Professor of International Relations (1952-83)

Presented: May 5, 2009, by Robert Simon, professor of philosophy

Channing RichardsonChanning Bullfich Richardson, a member of the Hamilton faculty in the Department of Government for over 30 years and Hamilton’s first professor of international relations, passed away on March 22, 2009, in Kennett Square, Pa.

Channing was born in October of 1917 in Cambridge, Mass., but was raised in Evanston, Ill., as his family moved. He earned his undergraduate degree at Amherst College, studied law and government at Harvard and received his Ph.D. from Columbia in 1950. He was a member of our faculty from 1952 until his retirement in 1983. While at the College, he served as chair of the Government Department and was a tireless advocate for internationalism in our curriculum, particularly in areas involved in studying the societies and politics of Africa. Channing was regarded as one of the College’s best teachers and was known for his devotion to his students and to the College itself.

Perhaps it was the range of Channing’s interests, values and experiences outside of academia that particularly enriched his teaching and scholarship. A committed Quaker and pacifist, he built a career that was one of service on the world stage as well as to his students and colleagues. During World War II, he was called early to serve and applied for and received status as a conscientious objector. He served in various public service camps. Following the war, he joined the United Nations Relief and Rehabilitation Agency and ran displaced persons camps that provided aid to, among others, Jews, Ukrainians, Poles and Russians in Germany. His involvement in international affairs continued throughout his career and included, among many other activities, administering Palestinian camps in Gaza in the late 1940s and early ’50s. He also studied in what is now Zimbabwe on a Ford Foundation Grant in 1957, lectured in Kenya in 1964 on international law and politics for the U.S. Agency for International Development. He also spent the summer of 1968 in Nigeria working on refugee problems for the American Friends Service Committee during the Biafran War.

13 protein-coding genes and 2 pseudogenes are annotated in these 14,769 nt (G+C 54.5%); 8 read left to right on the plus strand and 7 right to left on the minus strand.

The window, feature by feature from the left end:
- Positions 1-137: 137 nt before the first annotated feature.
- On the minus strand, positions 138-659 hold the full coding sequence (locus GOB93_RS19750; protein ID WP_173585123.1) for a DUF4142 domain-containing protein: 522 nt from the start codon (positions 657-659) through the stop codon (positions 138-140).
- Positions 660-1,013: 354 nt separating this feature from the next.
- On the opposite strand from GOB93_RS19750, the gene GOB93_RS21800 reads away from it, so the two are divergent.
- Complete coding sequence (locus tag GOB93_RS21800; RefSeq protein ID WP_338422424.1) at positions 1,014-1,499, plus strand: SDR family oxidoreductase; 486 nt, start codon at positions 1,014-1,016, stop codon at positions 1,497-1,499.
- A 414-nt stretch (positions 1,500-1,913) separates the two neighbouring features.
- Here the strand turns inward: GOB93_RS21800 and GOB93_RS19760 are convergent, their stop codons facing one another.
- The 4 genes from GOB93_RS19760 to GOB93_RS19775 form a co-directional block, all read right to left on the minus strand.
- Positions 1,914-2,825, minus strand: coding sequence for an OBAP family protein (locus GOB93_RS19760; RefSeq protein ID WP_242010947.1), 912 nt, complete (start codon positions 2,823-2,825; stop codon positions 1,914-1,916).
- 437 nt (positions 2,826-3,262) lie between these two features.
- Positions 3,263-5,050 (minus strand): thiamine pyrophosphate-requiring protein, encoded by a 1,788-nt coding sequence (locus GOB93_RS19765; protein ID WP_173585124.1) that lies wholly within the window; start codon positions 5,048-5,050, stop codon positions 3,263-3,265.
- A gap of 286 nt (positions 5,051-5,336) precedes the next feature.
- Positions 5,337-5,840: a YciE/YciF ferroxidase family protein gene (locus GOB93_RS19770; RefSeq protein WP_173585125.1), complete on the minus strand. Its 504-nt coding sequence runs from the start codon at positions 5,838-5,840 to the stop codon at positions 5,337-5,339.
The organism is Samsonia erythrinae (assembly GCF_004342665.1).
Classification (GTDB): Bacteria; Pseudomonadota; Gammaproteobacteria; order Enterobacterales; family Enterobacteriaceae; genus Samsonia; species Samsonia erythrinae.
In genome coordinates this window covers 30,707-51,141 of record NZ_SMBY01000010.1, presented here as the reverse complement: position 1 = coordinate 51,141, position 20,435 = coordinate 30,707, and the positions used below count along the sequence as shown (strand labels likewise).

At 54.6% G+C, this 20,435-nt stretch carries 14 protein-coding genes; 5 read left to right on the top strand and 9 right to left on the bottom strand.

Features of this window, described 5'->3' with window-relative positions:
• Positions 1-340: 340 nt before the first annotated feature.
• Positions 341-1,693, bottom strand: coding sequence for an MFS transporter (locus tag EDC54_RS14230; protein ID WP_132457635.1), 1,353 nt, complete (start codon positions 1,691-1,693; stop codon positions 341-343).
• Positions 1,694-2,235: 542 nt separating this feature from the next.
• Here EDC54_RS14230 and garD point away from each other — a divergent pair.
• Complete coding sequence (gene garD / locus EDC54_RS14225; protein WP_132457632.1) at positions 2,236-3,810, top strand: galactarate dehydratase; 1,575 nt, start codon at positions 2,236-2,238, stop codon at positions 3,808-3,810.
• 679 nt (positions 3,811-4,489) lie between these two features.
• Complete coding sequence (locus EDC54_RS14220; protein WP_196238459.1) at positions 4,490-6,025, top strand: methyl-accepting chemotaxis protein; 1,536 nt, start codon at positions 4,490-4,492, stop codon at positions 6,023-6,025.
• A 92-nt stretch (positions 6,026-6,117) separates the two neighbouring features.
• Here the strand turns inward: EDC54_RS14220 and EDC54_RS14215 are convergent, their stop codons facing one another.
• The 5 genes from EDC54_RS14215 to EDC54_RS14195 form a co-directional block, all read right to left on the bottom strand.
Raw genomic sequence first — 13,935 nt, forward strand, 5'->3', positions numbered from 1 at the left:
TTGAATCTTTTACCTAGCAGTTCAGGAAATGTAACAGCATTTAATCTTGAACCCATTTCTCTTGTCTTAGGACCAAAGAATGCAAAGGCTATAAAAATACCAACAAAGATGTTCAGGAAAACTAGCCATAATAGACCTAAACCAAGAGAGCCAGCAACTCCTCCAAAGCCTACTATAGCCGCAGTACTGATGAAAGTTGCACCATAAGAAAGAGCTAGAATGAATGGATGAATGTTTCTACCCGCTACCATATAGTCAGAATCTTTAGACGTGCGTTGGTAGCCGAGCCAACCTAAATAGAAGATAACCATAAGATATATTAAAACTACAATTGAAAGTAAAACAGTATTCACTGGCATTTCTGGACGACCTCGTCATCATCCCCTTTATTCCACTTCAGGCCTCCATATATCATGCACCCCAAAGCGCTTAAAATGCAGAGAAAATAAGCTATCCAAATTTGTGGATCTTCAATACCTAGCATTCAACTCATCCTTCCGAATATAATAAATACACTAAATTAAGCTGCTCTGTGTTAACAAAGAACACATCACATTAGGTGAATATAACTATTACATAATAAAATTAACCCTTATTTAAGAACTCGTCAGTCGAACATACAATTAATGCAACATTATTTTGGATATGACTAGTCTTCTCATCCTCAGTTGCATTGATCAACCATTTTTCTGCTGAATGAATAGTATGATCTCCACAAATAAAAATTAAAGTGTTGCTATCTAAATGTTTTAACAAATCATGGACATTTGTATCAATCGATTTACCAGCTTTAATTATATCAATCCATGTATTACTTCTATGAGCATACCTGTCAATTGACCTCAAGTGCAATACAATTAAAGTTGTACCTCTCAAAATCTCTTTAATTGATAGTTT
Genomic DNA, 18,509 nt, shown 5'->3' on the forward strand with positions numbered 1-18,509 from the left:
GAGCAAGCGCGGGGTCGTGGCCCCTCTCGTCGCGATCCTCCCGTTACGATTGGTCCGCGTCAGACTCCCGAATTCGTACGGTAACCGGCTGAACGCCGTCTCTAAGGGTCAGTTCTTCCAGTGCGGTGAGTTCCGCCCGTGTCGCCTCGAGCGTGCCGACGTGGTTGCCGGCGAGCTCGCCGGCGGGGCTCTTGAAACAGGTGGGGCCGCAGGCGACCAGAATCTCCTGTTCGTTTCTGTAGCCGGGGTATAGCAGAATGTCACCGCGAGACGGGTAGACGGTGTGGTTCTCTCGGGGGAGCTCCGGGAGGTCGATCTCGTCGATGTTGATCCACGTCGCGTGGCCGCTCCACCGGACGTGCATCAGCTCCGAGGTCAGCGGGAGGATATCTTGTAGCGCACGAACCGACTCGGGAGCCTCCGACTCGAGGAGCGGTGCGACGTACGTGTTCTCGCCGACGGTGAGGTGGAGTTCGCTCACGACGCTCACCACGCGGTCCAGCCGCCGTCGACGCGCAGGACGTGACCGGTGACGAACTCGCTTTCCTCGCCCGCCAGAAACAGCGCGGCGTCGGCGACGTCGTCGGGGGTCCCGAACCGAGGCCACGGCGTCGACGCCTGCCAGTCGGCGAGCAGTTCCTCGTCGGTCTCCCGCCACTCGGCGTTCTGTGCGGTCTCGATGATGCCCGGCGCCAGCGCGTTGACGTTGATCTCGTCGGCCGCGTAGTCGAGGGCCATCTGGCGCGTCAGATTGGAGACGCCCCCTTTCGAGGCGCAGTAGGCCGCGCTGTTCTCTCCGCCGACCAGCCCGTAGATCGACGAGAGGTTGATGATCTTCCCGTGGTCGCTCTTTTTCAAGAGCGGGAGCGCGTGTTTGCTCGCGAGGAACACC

Channing was an active outdoorsman and enjoyed hiking, skiing and squash, and was a skilled tennis player. In fact he met his wife Comfort while climbing Mount Katahdin in Maine. They were married in 1948, and Comfort also became a tremendous asset to our community and was the first coach of women’s sports on the Hill while at Kirkland College. While living in Clinton, Channing and Comfort were heavily involved in community affairs and were active participants in the Quaker Mohawk Valley Meeting.

Although Channing was a deeply committed pacifist, he was not above recognizing conflicts with other values he also held dear. He was an avid gardener and one evening, as he and Comfort were hosting a party in their yard, everyone noticed several deer approaching his beloved garden. Without missing a beat, Channing reportedly turned to his guests and vehemently exclaimed that if he had a gun, those deer would be in real trouble!

I myself remember Channing not only for his concern for students and for the victims of international crises but also for the many kindnesses he showed to new young faculty members on the Hill, as he and Comfort repeatedly went out of their way to make newcomers feel at home in their new surroundings.

Channing is survived by his wife Comfort, four children, their wives and partners, and three grandchildren. He was a good friend and a valued colleague and will be greatly missed not only by his students and colleagues on the faculty but also by all of those to whom he showed concern and kindness throughout his life.

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